While it’s been too cold for many fishermen, it’s also been too cold for many fish, which means they’re not biting yet in most waters across the state.
But there is good news about big brown trout and biting brookies coming in to our fishing report. And you’ll want to hook into some of these notes from Maine’s regional biologists.
Most of southern Maine is ice free as far north as Cumberland County, if not up into Oxford County quite yet. But the fish don’t seem to notice.
“The fishing on Sebago is what I would call early-season fishing. What that means is people who know Sebago and know how to fish it are picking up fish,” said regional fisheries biologist Francis Brautigam.
Keep in mind the smelts have not started to move close to anything resembling a spring run, so the best is yet to come.
“It’s the slow side of good,” Brautigam said optimistically.
The stocking trucks have started their runs. So anglers should go to the stocking list for the Department of Inland Fisheries and Wildlife, found at 1.usa.gov/ZCHRoq
As far as stocking in central Maine, take note that a new brand of big brown trout is going in some rivers this spring.
Regional fisheries biologist Jason Seiders said an “advanced yearling brown trout” is being stocked in several waters. These are brown trout that in the fall were 12 inches in length and now are 15 inches or more.
Those have been stocked in the St. George and Pemaquid rivers as well as the Goose River in Rockport. For other brown trout waters, go to 1.usa.gov/ZCHRoq.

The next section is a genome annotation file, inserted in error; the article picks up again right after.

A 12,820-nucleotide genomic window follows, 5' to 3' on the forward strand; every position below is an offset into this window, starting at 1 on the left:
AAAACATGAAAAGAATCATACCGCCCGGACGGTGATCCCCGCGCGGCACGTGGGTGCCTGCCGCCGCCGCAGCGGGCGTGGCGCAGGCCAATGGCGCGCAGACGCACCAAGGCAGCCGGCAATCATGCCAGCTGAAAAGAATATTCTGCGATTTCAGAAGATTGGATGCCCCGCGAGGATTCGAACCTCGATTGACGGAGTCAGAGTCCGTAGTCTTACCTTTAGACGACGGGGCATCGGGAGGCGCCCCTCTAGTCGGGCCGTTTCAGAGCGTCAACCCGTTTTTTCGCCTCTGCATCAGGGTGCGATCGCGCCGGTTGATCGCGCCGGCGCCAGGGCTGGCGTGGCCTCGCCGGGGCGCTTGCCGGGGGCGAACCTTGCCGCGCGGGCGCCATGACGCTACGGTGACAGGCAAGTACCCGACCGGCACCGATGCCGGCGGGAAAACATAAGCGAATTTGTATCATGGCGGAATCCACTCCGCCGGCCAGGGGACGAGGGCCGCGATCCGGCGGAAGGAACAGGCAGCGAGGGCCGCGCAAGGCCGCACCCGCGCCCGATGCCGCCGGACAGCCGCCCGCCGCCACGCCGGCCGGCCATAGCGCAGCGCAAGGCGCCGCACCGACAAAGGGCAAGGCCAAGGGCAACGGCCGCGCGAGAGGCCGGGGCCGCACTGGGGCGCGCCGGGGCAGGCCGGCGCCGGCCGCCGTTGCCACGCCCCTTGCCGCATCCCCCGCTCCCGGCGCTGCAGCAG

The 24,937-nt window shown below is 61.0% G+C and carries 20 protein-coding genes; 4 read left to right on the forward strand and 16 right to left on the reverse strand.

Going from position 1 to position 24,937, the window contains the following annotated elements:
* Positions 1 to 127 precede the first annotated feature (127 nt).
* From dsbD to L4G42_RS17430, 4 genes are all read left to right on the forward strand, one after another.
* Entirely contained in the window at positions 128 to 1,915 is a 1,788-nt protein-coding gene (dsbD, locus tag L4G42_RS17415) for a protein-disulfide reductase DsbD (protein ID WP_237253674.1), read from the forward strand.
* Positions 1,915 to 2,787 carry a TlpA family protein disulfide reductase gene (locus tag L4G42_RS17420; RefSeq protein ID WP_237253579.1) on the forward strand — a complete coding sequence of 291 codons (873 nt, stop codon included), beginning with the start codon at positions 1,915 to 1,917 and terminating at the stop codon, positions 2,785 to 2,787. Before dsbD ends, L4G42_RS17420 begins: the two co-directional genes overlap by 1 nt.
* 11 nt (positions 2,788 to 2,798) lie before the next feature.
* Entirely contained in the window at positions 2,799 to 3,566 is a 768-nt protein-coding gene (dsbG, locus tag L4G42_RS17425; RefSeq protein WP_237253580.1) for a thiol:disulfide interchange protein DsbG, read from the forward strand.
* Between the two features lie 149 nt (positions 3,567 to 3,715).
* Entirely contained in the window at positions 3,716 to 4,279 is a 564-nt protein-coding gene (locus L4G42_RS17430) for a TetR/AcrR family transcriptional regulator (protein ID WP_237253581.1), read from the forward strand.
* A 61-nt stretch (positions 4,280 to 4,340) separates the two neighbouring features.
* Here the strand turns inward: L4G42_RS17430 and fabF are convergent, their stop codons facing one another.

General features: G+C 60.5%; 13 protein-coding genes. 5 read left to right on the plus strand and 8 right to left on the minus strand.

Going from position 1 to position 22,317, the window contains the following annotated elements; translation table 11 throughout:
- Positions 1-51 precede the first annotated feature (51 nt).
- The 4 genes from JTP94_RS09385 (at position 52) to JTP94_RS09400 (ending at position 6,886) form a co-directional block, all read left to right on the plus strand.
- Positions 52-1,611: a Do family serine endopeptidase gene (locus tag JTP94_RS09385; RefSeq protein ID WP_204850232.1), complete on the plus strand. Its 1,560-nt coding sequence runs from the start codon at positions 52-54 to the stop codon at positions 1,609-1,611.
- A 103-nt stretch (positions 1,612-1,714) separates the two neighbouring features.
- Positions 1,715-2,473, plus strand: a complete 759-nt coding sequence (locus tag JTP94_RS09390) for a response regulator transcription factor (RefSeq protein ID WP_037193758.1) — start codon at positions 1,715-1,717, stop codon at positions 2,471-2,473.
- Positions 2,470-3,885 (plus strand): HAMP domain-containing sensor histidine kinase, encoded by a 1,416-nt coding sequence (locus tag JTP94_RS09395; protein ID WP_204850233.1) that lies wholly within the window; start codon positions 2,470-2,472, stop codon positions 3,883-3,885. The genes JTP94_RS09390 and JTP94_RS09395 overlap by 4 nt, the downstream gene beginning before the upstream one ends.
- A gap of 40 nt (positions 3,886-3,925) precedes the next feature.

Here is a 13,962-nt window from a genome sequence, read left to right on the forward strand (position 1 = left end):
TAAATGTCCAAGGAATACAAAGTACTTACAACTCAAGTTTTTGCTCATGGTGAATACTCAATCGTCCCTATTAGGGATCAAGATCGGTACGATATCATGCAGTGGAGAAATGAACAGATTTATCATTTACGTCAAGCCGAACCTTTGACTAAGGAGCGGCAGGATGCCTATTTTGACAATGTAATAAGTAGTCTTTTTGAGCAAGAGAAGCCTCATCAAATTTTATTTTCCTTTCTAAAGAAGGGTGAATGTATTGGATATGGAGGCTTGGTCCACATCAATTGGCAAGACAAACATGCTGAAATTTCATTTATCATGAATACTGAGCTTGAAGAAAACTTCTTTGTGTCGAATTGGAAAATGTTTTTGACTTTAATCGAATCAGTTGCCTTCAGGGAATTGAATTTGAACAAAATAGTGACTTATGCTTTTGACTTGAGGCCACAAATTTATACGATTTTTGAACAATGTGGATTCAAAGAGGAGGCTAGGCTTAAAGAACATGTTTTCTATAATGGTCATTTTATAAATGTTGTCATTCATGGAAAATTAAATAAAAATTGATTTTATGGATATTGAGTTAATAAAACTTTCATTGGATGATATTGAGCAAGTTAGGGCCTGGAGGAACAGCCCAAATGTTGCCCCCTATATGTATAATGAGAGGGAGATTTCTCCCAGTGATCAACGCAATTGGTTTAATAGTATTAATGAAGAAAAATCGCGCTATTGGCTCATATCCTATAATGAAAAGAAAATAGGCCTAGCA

“It’s kind of a special situation,” Seiders said. “There were additional funds by the legislature to help grow fish. We typically don’t hold them for a second winter. But we have a small pot of them.”
The ice-out line has fallen where it typically does this time of year, south of Route 9, across Hancock and Washington counties, said biologist Greg Bur.
But stay tuned for fishing picking up at the end of the month.
“We still recommend people fish small trout ponds, where it warms up first and where the trout are becoming active, feeding on insects. For those people who fish for salmon, the waters are still cold and the salmon are lethargic. So troll slowly with live smelt,” Bur recommends.
The final count on the northern pike in Pushaw Lake, part of the Penobscot River watershed, has more than doubled the old record for the spring catch, reported regional biologist Nels Kramer in Enfield.
The count was up to 159 on Thursday, topping the old record of 78 in 2011.
And Cold Stream Pond’s ice went out Monday night. So spring fishing is just around the corner for Eastern Maine.
Deirdre Fleming can be contacted at 791-6452 or at: